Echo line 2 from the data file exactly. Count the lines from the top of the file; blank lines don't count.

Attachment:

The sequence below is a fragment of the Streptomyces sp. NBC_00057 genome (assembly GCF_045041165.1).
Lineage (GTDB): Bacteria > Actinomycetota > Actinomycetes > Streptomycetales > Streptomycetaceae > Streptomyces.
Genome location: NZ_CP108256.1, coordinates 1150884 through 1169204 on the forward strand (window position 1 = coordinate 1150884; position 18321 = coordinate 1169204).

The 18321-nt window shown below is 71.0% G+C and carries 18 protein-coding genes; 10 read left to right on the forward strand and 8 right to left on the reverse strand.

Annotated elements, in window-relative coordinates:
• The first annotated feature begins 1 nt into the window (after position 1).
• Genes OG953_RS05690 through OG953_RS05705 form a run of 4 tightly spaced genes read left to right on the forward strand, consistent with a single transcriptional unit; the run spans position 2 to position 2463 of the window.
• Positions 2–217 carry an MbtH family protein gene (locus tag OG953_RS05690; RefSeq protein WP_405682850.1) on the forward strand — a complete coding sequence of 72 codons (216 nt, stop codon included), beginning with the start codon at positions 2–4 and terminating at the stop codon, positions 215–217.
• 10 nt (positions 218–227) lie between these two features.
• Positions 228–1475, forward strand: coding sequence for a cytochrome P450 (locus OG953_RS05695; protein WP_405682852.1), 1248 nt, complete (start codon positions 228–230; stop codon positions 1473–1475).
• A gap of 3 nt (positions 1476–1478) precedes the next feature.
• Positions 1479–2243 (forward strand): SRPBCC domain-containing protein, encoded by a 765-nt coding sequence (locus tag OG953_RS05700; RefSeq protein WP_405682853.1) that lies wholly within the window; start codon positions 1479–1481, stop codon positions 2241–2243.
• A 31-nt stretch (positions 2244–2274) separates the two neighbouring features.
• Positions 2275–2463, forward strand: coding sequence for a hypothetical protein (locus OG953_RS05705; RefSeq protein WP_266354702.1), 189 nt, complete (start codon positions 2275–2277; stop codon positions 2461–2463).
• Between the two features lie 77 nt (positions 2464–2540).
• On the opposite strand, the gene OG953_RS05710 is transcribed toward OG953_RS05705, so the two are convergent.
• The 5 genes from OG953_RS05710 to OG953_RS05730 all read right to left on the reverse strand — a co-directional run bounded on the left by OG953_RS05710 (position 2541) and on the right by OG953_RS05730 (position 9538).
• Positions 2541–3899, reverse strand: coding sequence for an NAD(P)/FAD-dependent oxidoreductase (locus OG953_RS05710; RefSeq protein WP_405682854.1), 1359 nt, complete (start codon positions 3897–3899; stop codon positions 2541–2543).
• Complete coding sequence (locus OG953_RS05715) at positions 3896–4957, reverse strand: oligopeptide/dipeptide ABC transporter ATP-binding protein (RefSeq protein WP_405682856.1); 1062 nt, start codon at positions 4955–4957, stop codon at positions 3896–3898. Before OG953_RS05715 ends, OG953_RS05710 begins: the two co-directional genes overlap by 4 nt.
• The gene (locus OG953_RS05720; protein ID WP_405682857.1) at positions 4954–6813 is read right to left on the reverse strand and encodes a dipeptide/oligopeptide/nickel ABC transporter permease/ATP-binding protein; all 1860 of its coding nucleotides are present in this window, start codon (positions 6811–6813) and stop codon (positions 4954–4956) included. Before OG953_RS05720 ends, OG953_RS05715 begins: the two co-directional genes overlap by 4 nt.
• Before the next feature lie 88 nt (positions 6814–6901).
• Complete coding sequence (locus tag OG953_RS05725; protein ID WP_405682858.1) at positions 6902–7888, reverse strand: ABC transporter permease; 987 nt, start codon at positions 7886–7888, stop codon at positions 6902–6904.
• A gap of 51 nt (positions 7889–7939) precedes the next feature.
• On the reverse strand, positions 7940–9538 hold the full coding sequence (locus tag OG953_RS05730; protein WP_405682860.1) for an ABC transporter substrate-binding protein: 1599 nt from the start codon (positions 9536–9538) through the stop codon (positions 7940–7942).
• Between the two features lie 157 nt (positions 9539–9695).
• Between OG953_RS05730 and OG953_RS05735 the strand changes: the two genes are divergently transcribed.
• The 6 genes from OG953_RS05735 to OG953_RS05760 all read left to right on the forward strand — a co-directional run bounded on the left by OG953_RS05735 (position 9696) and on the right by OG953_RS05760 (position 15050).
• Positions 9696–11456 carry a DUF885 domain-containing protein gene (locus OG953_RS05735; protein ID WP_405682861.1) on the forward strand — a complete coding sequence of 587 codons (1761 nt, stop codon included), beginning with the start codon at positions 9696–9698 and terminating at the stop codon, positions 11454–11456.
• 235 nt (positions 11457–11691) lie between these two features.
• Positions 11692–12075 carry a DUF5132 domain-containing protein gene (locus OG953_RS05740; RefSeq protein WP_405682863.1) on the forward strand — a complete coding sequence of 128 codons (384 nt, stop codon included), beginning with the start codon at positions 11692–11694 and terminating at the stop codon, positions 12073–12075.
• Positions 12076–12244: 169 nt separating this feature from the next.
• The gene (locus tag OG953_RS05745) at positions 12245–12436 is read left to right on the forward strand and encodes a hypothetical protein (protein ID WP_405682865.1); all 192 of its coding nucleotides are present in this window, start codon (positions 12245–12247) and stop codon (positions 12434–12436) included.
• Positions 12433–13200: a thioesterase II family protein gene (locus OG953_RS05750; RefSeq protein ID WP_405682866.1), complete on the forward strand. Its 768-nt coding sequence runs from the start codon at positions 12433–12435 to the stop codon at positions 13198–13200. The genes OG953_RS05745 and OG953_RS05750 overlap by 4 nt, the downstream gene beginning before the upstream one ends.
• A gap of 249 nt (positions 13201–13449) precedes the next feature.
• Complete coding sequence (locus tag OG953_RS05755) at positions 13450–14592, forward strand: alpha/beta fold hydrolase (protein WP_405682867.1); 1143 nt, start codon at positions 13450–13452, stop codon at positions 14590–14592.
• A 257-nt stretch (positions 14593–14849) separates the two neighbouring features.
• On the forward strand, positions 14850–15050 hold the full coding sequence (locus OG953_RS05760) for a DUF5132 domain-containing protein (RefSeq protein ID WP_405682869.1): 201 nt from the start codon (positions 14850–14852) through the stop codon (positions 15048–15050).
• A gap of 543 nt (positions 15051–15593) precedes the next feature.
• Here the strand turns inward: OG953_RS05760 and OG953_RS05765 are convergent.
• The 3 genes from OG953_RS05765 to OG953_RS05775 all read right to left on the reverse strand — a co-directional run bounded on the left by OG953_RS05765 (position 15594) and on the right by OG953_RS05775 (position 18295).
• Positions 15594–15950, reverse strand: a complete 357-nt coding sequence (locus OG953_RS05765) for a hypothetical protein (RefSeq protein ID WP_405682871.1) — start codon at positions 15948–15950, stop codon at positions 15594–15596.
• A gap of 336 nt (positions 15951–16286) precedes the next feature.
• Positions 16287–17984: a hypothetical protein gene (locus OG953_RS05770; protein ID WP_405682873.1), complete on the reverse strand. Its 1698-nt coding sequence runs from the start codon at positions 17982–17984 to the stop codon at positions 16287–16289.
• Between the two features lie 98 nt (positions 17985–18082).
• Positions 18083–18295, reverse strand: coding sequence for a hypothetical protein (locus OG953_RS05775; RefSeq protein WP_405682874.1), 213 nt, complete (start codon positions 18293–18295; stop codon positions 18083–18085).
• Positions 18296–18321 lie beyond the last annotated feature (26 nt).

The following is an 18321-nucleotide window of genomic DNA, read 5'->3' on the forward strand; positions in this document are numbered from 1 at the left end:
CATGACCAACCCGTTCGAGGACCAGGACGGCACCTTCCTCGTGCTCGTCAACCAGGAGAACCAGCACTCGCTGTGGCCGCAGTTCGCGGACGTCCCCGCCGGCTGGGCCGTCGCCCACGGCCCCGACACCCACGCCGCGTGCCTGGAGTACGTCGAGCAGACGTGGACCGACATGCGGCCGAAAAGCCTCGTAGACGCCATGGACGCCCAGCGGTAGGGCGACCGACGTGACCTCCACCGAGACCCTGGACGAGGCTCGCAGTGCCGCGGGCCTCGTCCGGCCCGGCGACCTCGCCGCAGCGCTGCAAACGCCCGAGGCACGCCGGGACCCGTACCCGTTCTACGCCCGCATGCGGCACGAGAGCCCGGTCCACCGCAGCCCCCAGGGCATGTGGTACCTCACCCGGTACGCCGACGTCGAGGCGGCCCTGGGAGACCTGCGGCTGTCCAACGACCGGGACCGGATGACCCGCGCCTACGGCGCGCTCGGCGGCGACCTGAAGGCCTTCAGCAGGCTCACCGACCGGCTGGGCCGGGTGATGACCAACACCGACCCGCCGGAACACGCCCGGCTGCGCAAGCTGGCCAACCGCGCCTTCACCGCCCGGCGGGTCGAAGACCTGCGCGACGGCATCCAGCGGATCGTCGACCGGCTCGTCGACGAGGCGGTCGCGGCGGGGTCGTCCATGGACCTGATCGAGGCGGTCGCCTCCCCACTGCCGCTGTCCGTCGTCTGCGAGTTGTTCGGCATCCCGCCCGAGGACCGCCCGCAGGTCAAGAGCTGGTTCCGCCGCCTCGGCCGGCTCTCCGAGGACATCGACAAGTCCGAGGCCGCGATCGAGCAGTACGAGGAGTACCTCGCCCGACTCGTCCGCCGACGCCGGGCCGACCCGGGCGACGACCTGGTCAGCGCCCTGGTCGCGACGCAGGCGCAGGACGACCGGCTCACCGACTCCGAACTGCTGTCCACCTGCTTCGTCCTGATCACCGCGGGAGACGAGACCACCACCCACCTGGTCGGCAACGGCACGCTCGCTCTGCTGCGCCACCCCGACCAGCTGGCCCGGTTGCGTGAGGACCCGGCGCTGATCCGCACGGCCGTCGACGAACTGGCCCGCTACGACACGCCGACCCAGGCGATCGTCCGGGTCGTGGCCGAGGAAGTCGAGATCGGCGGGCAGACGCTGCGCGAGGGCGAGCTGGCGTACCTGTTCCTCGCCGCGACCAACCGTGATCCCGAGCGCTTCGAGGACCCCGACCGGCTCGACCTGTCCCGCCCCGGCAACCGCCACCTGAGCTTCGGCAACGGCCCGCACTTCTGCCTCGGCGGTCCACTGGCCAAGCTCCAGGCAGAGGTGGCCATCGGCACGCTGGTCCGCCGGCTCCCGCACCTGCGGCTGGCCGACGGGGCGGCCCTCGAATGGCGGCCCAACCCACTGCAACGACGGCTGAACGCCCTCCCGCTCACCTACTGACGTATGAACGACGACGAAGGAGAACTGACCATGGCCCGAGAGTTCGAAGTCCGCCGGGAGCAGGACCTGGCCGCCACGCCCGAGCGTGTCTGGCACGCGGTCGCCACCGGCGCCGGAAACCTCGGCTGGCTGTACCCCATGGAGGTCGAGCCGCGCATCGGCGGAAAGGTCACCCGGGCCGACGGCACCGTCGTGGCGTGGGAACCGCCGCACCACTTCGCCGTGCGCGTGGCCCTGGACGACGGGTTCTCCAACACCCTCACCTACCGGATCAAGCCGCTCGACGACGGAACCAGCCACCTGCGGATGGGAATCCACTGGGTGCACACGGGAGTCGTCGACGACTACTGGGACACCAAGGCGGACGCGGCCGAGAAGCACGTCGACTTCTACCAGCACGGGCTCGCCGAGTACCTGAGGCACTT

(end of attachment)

Lineage (GTDB): Bacteria > Actinomycetota > Actinomycetes > Streptomycetales > Streptomycetaceae > Streptomyces.